School of Nursing ranked fourth in nation for NIH research funding

Woodruff Health Sciences Center | Nov. 2, 2015

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Melva Robertson
404-727-5692
melva.robertson@emory.edu

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The Nell Hodgson Woodruff School of Nursing's NIH funding ranking has risen from No. 38 in 2009 to its current No. 4 ranking, with an increase in funding from $1.9 million in 2009 to $6.2 million in 2015.

Emory University's Nell Hodgson Woodruff School of Nursing climbed to fourth overall in the nation among the list of nursing schools receiving National Institutes of Health (NIH) research funding. The school's NIH funding ranking has risen from No. 38 in 2009 to its current No. 4 ranking, with an increase in funding from $1.9 million in 2009 to $6.2 million in 2015. This year's total represents the highest NIH funding total in the school's history.

The increase in NIH support demonstrates the school's commitment to nursing research, scholarship, and interdisciplinary collaboration to improve health care delivery and patient outcomes.

"It is beyond gratifying to be a part of such a focused, driven, committed, and highly talented team of researchers here at the School of Nursing," says Linda McCauley, PhD, RN, dean of the Nell Hodgson Woodruff School of Nursing. "Acquiring NIH funding is an extremely competitive and rigorous process largely because of its vital connection to the most compelling breakthroughs in research. We are honored that NIH recognizes the importance of our work and supports our efforts to improve the lives of patients and their families."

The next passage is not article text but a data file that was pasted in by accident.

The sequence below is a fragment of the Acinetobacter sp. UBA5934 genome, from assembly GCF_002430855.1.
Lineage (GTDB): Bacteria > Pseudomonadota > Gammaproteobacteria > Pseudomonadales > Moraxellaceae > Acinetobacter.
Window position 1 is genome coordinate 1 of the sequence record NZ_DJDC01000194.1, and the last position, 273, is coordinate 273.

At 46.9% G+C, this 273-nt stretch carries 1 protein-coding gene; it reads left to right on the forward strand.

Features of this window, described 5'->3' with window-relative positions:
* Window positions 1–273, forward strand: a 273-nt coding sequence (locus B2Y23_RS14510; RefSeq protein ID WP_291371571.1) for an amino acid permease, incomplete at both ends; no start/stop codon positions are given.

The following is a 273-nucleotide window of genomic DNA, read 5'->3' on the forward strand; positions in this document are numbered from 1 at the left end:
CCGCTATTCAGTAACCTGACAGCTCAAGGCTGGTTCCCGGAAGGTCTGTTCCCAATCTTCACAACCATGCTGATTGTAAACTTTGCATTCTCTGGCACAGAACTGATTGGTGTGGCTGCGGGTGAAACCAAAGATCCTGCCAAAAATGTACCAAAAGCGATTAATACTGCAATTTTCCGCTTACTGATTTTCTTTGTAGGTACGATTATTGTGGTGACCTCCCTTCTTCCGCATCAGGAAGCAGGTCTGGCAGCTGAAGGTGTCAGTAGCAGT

The NIH is the largest public funder of biomedical research in the world. NIH-funded research at Emory's School of Nursing focuses on a wide array of subjects by faculty and students, including:

  • Understanding the impact of the environment on children's health;
  • Reducing premature births in African American women;
  • Establishing an NIH Center of Excellence focused on neurocognitive studies;
  • Preparing the next generation of nurse scientists to create interventions for chronic illnesses; and
  • Improving health outcomes for caregivers of loved ones with Alzheimer's disease and chronic illnesses.

"Thanks largely to support from NIH, our faculty have blazed tremendous trails in a broad spectrum of areas within the health sciences," says Elizabeth Corwin, PhD, RN, associate dean for research. "We are honored to have the opportunity to continue the transformation of health care through innovative research."

Other schools of nursing ranked among the top 5 in NIH funding are the University of California, San Francisco (No.1), University of Utah (No. 2), Johns Hopkins University (No. 3), and the University of California Los Angeles (No. 5)